{  
        switch (loginProvider)  
        {  
            case "Facebook":  
                return new FacebookExternalUserInformationProvider();  
            case "Google":  
                return new GoogleExternalUserInformationProvider();  
            case "Microsoft":  
                return new MicosoftExternalUserInformationProvider();  
            case "Twitter":  
                return new TwitterExternalUserInformationProvider(twitterAuthenticationSettings);  
       }  
    return null;
    }  
}  

Since IOptions are scoped as singletons by ASP.NET Core’s built-in dependency injection, I added my strongly typed configuration class in Startup.cs:

services.Configure<TwitterAuthenticationSettings>(Configuration.GetSection("Authentication:Twitter"));  

I then ran the code and the injection worked.

But it bothered me that I was passing in a dependency to the factory class that was only being utilized by one of the providers. That seemed to be a bit of a “wonky” workaround, but the code I had at this time worked.

This solution ended up breaking down when through further refactoring, I had to add another dependency to TwitterExternalUserInformationProvider. But this time, I needed to scope the dependency as a transient.

Transient Scoping

In TwitterExternalUserInformationProvider, I was doing some work with claims:

…
var externalUserInformation = new ExternalUserInformation();  
var userId = externalLoginInfo.ExternalPrincipal.FindFirstValue("urn:twitter:userid");  
var screenName = externalLoginInfo.ExternalPrincipal.FindFirstValue("urn:twitter:screenname");  
…  

invoking the LinqToTwitter API directly:

var authTwitter = new SingleUserAuthorizer  
{  
    CredentialStore = new SingleUserInMemoryCredentialStore  
    {  
        ConsumerKey = twitterAuthenticationSettings.Value.ConsumerKey,  
        ConsumerSecret = twitterAuthenticationSettings.Value.ConsumerSecret,  
        OAuthToken = twitterAuthenticationSettings.Value.OAuthToken,  
        OAuthTokenSecret = twitterAuthenticationSettings.Value.OAuthSecret, 
            UserID = ulong.Parse(userId), ScreenName = screenName  
    }  
};

await authTwitter.AuthorizeAsync();

var twitterCtx = new TwitterContext(authTwitter);

var verifyResponse = await (from acct in twitterCtx.Account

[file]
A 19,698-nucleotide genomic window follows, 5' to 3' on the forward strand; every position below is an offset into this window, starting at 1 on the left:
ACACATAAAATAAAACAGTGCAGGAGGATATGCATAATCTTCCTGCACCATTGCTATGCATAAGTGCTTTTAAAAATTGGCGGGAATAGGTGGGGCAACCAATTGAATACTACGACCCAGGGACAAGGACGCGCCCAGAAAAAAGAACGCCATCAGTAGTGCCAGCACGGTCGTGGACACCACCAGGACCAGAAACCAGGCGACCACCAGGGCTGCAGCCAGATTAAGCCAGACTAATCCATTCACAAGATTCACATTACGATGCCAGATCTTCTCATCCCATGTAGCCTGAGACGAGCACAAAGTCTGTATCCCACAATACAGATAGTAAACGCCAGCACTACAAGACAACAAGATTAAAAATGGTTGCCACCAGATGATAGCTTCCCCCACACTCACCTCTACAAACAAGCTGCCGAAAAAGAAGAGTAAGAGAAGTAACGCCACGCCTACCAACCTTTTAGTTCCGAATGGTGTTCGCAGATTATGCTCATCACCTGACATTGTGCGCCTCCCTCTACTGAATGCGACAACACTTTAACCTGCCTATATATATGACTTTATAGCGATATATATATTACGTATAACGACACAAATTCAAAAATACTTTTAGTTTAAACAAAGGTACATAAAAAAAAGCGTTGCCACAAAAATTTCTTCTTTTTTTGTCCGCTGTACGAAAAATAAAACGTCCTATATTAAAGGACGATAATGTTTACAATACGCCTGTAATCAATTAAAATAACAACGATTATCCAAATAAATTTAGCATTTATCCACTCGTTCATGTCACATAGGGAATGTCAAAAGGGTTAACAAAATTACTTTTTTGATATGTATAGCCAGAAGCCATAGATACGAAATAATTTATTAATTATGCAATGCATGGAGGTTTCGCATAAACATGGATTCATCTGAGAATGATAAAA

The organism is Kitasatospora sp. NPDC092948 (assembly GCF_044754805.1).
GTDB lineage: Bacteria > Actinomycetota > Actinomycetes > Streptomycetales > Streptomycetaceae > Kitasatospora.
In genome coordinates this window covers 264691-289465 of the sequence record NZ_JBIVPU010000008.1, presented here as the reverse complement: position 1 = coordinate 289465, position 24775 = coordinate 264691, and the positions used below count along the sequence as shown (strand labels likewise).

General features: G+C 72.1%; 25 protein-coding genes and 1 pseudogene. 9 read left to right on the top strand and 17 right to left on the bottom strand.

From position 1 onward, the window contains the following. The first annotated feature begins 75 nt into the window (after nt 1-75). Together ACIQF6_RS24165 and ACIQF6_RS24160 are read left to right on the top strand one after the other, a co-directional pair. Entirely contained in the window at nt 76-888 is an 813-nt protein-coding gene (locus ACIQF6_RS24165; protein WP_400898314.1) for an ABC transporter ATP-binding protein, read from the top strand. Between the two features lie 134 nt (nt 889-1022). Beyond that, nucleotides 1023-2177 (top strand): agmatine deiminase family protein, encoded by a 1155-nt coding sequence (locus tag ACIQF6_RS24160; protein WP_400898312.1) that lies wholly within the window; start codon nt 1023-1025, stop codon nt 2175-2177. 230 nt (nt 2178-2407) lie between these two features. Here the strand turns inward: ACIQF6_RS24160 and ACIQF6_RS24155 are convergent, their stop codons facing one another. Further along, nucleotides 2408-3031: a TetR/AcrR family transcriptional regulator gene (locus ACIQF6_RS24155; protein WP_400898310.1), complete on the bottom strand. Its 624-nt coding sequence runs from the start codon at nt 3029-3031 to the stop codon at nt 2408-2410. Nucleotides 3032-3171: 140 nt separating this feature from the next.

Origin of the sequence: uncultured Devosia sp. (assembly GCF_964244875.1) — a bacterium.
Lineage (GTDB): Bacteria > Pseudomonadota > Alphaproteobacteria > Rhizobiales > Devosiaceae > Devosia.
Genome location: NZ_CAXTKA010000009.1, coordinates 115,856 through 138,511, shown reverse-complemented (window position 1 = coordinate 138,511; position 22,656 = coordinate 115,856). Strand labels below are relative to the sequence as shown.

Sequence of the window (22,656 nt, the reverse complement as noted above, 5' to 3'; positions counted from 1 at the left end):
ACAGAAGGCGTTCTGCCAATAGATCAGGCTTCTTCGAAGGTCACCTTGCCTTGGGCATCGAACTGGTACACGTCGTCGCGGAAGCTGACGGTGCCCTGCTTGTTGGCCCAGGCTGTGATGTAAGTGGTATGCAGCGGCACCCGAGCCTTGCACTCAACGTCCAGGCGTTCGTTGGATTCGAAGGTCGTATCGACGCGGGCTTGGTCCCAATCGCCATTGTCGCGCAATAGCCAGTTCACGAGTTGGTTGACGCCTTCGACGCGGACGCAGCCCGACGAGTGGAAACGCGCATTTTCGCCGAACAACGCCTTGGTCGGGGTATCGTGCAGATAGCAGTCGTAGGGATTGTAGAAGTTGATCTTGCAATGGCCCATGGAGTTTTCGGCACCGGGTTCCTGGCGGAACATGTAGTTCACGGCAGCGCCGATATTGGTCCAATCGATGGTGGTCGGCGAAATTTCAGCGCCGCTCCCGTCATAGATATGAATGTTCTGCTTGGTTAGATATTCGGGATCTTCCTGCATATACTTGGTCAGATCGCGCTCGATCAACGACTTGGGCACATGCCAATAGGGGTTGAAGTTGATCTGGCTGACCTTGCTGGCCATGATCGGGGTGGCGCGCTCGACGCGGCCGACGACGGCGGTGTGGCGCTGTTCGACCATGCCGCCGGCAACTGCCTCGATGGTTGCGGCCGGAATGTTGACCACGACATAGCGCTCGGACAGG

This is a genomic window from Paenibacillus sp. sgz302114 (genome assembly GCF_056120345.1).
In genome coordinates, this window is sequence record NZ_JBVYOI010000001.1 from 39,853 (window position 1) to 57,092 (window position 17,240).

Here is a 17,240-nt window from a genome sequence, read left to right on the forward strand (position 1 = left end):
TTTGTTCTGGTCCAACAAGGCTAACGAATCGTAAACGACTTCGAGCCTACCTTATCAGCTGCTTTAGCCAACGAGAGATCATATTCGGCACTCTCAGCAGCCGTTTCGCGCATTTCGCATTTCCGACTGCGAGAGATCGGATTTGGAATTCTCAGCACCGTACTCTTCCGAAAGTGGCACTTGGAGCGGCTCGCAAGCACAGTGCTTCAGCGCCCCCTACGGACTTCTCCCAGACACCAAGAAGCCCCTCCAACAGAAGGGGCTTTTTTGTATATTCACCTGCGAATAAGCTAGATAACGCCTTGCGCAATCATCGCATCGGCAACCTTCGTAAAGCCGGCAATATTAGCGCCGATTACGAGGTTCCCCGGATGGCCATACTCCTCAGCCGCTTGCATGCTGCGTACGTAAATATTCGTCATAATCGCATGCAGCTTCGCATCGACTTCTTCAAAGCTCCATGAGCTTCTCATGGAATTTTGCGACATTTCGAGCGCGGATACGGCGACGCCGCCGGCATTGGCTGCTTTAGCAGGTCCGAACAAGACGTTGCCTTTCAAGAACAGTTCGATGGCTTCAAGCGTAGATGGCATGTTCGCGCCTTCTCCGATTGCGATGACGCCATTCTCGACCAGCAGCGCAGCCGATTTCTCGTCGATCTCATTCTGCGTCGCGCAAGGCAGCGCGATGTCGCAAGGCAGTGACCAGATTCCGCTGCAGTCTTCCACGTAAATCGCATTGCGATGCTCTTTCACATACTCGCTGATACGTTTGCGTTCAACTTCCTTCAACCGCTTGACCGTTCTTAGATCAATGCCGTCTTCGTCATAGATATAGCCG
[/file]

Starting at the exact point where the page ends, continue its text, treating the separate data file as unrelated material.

where (acct.Type == AccountType.VerifyCredentials) 
    && (acct.IncludeEmail == true) 
    select acct).SingleOrDefaultAsync();  

and finally using the data returned via LinqToTwitter to populate ExternalUserInformation:

…
if (verifyResponse != null && verifyResponse.User != null)  
{  
    var twitterUser = verifyResponse.User;  
    if (twitterUser != null)  
    {  
        externalUserInformation.Email = twitterUser.Email;

        if (!string.IsNullOrEmpty(twitterUser.Name))  
        {  
            var array = twitterUser.Name.Split(‘ ‘);  
            if (array.Length > 1)  
            {  
                externalUserInformation.FirstName = array[0];  
                externalUserInformation.LastName = array[1];  
            }  
       }  
     }  
}

return externalUserInformation;  

In short, TwitterExternalUserInformationProvider was doing a lot of work.

Upon closer inspection, I saw this class was violating SRP. I really felt the friction with the class when I went to write a unit test and found I could not write it because of the hard dependency on LinqToTwitter.

As with most things in software development, adding another layer of abstraction helped me remove the LinqToTwitter dependency out of TwitterExternalUserInformationProvider. I did this by creating an abstraction for LinqToTwitter and moving the implementation to a separate class.

Here is the abstraction:

public interface ITwitterRepository  
{  
    Task<Account> GetTwitterAccount(string userId, string screenName);  
}